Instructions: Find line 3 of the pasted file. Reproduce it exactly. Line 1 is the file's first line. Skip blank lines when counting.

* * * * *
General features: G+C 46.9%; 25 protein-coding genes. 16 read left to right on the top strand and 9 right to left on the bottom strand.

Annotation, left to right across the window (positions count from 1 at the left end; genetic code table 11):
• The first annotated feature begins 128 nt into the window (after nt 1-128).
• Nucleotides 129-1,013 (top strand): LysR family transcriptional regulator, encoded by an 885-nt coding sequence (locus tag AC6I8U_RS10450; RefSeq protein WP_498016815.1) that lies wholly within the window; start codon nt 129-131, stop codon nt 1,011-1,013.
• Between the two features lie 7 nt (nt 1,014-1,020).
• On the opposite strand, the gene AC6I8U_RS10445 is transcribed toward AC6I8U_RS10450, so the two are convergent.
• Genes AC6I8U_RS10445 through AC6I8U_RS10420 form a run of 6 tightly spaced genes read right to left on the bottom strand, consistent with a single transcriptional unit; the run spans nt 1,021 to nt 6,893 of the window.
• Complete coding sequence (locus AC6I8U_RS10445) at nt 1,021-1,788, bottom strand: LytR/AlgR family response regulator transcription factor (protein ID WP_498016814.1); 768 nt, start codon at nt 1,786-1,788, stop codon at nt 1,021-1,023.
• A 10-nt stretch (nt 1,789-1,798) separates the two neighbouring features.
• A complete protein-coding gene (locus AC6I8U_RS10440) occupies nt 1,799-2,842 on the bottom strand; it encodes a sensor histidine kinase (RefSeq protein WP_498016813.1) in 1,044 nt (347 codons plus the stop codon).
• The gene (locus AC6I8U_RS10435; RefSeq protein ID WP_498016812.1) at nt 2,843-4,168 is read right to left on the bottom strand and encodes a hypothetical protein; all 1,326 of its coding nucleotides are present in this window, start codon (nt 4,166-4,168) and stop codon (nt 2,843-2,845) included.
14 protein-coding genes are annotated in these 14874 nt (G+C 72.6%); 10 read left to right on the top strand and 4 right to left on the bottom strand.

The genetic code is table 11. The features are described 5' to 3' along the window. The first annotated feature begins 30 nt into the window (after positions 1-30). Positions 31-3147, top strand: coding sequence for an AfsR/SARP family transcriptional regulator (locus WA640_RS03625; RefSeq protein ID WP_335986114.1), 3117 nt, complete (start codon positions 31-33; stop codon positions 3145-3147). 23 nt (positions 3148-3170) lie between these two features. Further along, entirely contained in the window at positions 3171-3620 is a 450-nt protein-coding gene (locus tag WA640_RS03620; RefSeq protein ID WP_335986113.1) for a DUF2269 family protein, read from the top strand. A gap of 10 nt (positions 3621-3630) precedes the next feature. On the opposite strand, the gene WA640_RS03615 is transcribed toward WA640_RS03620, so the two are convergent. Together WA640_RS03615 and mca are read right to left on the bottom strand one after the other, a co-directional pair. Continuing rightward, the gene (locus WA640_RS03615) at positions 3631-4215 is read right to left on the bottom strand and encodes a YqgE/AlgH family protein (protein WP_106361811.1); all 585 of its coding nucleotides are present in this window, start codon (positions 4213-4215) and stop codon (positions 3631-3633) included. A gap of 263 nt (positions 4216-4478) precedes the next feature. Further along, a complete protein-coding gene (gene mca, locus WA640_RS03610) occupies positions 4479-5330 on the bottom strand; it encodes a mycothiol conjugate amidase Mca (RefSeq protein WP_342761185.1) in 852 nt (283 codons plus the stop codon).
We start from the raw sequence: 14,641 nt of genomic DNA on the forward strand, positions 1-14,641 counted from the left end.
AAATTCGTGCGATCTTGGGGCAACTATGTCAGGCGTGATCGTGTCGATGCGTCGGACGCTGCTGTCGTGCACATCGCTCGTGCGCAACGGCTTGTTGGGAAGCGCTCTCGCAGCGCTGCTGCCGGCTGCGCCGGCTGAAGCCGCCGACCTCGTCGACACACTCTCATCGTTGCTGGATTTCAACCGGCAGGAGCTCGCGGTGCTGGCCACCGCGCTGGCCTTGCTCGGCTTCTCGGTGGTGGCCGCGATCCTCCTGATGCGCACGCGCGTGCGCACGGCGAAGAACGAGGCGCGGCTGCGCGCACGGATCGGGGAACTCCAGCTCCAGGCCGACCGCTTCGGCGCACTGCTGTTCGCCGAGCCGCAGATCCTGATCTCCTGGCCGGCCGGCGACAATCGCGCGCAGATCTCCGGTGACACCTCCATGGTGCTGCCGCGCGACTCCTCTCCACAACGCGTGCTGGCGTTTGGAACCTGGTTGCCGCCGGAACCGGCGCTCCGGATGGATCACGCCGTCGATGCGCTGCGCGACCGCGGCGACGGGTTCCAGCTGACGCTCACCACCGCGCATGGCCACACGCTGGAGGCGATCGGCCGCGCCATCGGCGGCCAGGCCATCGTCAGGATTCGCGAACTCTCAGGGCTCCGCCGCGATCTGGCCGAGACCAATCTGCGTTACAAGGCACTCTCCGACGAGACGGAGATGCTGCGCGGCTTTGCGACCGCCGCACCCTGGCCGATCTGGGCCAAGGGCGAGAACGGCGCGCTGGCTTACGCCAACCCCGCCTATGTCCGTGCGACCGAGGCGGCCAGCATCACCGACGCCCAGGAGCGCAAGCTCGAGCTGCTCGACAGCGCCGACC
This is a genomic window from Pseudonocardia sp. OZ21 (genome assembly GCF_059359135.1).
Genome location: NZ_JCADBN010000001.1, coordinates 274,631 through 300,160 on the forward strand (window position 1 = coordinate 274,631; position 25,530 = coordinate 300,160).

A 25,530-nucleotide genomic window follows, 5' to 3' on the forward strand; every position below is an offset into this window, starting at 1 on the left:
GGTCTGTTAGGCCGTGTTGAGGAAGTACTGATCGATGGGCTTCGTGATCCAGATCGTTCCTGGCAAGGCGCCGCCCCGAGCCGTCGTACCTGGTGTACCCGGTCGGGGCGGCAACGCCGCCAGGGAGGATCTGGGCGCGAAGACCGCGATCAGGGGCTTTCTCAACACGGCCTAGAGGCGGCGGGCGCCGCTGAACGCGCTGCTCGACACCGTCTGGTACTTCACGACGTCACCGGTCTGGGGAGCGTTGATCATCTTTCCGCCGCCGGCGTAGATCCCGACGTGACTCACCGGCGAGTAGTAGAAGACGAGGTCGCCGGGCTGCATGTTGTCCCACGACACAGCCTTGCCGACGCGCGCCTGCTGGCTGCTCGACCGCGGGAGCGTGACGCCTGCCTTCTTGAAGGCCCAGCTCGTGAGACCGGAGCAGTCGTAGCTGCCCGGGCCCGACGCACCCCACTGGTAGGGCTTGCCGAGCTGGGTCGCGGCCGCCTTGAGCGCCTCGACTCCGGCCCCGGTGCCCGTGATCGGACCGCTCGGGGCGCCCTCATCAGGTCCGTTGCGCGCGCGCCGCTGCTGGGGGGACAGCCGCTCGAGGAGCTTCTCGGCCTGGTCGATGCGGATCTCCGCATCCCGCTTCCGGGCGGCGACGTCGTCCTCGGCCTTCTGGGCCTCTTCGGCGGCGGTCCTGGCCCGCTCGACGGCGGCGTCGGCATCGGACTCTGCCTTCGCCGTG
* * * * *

• The first annotated feature begins 128 nt into the window (after nt 1-128).